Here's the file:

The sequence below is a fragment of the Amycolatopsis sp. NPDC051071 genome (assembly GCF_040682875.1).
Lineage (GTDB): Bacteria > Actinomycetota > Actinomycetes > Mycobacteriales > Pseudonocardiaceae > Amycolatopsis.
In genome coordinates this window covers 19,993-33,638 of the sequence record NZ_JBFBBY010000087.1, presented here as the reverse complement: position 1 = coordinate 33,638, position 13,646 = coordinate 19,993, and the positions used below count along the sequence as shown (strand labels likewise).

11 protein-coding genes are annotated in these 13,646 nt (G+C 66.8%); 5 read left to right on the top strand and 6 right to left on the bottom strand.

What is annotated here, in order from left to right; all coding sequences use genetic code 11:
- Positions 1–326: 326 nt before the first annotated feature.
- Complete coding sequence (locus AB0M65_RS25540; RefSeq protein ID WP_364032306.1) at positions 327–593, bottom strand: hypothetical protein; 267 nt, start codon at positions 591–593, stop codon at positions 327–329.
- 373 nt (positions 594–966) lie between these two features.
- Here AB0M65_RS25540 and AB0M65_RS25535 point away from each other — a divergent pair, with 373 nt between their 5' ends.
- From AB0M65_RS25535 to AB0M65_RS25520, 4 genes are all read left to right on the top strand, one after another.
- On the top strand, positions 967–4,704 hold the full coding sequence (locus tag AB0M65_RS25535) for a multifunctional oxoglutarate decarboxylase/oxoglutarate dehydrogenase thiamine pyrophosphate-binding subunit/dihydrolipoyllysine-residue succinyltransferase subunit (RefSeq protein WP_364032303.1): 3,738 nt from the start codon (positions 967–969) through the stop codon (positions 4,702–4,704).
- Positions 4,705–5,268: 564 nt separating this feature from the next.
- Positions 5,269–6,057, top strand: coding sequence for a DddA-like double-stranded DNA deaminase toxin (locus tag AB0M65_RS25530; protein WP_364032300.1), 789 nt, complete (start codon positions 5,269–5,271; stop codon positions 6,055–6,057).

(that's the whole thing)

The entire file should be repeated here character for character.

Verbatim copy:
The sequence below is a fragment of the Amycolatopsis sp. NPDC051071 genome (assembly GCF_040682875.1).
Lineage (GTDB): Bacteria > Actinomycetota > Actinomycetes > Mycobacteriales > Pseudonocardiaceae > Amycolatopsis.
In genome coordinates this window covers 19,993-33,638 of the sequence record NZ_JBFBBY010000087.1, presented here as the reverse complement: position 1 = coordinate 33,638, position 13,646 = coordinate 19,993, and the positions used below count along the sequence as shown (strand labels likewise).

11 protein-coding genes are annotated in these 13,646 nt (G+C 66.8%); 5 read left to right on the top strand and 6 right to left on the bottom strand.

What is annotated here, in order from left to right; all coding sequences use genetic code 11:
- Positions 1–326: 326 nt before the first annotated feature.
- Complete coding sequence (locus AB0M65_RS25540; RefSeq protein ID WP_364032306.1) at positions 327–593, bottom strand: hypothetical protein; 267 nt, start codon at positions 591–593, stop codon at positions 327–329.
- 373 nt (positions 594–966) lie between these two features.
- Here AB0M65_RS25540 and AB0M65_RS25535 point away from each other — a divergent pair, with 373 nt between their 5' ends.
- From AB0M65_RS25535 to AB0M65_RS25520, 4 genes are all read left to right on the top strand, one after another.
- On the top strand, positions 967–4,704 hold the full coding sequence (locus tag AB0M65_RS25535) for a multifunctional oxoglutarate decarboxylase/oxoglutarate dehydrogenase thiamine pyrophosphate-binding subunit/dihydrolipoyllysine-residue succinyltransferase subunit (RefSeq protein WP_364032303.1): 3,738 nt from the start codon (positions 967–969) through the stop codon (positions 4,702–4,704).
- Positions 4,705–5,268: 564 nt separating this feature from the next.
- Positions 5,269–6,057, top strand: coding sequence for a DddA-like double-stranded DNA deaminase toxin (locus tag AB0M65_RS25530; protein WP_364032300.1), 789 nt, complete (start codon positions 5,269–5,271; stop codon positions 6,055–6,057).